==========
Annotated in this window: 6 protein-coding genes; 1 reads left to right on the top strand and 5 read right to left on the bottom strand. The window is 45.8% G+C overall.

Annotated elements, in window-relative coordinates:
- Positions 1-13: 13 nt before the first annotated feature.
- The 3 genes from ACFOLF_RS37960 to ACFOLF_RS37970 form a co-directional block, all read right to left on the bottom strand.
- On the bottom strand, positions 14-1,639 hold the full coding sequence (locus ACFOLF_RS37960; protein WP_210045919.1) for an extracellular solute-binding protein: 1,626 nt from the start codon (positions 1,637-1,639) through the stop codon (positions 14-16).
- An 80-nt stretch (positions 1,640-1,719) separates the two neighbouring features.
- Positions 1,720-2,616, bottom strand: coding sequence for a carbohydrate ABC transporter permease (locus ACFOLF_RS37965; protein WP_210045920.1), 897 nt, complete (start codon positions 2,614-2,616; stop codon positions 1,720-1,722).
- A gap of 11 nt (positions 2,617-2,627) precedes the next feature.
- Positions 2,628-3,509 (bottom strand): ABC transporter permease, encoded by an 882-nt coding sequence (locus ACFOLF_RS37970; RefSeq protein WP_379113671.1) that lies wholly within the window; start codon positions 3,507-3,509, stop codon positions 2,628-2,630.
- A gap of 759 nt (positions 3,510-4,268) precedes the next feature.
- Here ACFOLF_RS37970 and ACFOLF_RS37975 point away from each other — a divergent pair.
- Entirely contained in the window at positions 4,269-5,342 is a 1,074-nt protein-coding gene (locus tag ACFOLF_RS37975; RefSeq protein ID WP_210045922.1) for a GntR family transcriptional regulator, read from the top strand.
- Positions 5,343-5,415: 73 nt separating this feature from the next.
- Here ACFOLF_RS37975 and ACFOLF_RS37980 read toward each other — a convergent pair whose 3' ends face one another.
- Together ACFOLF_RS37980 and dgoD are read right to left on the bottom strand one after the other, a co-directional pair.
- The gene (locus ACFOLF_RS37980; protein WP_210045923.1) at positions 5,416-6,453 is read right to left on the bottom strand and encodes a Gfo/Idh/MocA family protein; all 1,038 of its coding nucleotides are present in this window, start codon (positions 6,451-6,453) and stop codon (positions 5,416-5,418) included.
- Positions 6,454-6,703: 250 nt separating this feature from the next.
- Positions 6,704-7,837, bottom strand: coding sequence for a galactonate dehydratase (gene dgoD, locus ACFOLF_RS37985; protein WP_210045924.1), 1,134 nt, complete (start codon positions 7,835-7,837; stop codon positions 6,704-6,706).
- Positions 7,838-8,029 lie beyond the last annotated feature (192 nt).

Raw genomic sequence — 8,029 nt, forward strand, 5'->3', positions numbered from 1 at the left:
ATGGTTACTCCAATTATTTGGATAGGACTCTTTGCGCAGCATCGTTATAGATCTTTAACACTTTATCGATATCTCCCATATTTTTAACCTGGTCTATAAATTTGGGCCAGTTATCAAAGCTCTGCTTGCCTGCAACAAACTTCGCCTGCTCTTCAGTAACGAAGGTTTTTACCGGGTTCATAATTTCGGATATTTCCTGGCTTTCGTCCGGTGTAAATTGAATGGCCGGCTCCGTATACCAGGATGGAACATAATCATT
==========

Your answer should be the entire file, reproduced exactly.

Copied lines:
Annotated in this window: 6 protein-coding genes; 1 reads left to right on the top strand and 5 read right to left on the bottom strand. The window is 45.8% G+C overall.

Annotated elements, in window-relative coordinates:
- Positions 1-13: 13 nt before the first annotated feature.
- The 3 genes from ACFOLF_RS37960 to ACFOLF_RS37970 form a co-directional block, all read right to left on the bottom strand.
- On the bottom strand, positions 14-1,639 hold the full coding sequence (locus ACFOLF_RS37960; protein WP_210045919.1) for an extracellular solute-binding protein: 1,626 nt from the start codon (positions 1,637-1,639) through the stop codon (positions 14-16).
- An 80-nt stretch (positions 1,640-1,719) separates the two neighbouring features.
- Positions 1,720-2,616, bottom strand: coding sequence for a carbohydrate ABC transporter permease (locus ACFOLF_RS37965; protein WP_210045920.1), 897 nt, complete (start codon positions 2,614-2,616; stop codon positions 1,720-1,722).
- A gap of 11 nt (positions 2,617-2,627) precedes the next feature.
- Positions 2,628-3,509 (bottom strand): ABC transporter permease, encoded by an 882-nt coding sequence (locus ACFOLF_RS37970; RefSeq protein WP_379113671.1) that lies wholly within the window; start codon positions 3,507-3,509, stop codon positions 2,628-2,630.
- A gap of 759 nt (positions 3,510-4,268) precedes the next feature.
- Here ACFOLF_RS37970 and ACFOLF_RS37975 point away from each other — a divergent pair.
- Entirely contained in the window at positions 4,269-5,342 is a 1,074-nt protein-coding gene (locus tag ACFOLF_RS37975; RefSeq protein ID WP_210045922.1) for a GntR family transcriptional regulator, read from the top strand.
- Positions 5,343-5,415: 73 nt separating this feature from the next.
- Here ACFOLF_RS37975 and ACFOLF_RS37980 read toward each other — a convergent pair whose 3' ends face one another.
- Together ACFOLF_RS37980 and dgoD are read right to left on the bottom strand one after the other, a co-directional pair.
- The gene (locus ACFOLF_RS37980; protein WP_210045923.1) at positions 5,416-6,453 is read right to left on the bottom strand and encodes a Gfo/Idh/MocA family protein; all 1,038 of its coding nucleotides are present in this window, start codon (positions 6,451-6,453) and stop codon (positions 5,416-5,418) included.
- Positions 6,454-6,703: 250 nt separating this feature from the next.
- Positions 6,704-7,837, bottom strand: coding sequence for a galactonate dehydratase (gene dgoD, locus ACFOLF_RS37985; protein WP_210045924.1), 1,134 nt, complete (start codon positions 7,835-7,837; stop codon positions 6,704-6,706).
- Positions 7,838-8,029 lie beyond the last annotated feature (192 nt).

Raw genomic sequence — 8,029 nt, forward strand, 5'->3', positions numbered from 1 at the left:
ATGGTTACTCCAATTATTTGGATAGGACTCTTTGCGCAGCATCGTTATAGATCTTTAACACTTTATCGATATCTCCCATATTTTTAACCTGGTCTATAAATTTGGGCCAGTTATCAAAGCTCTGCTTGCCTGCAACAAACTTCGCCTGCTCTTCAGTAACGAAGGTTTTTACCGGGTTCATAATTTCGGATATTTCCTGGCTTTCGTCCGGTGTAAATTGAATGGCCGGCTCCGTATACCAGGATGGAACATAATCATT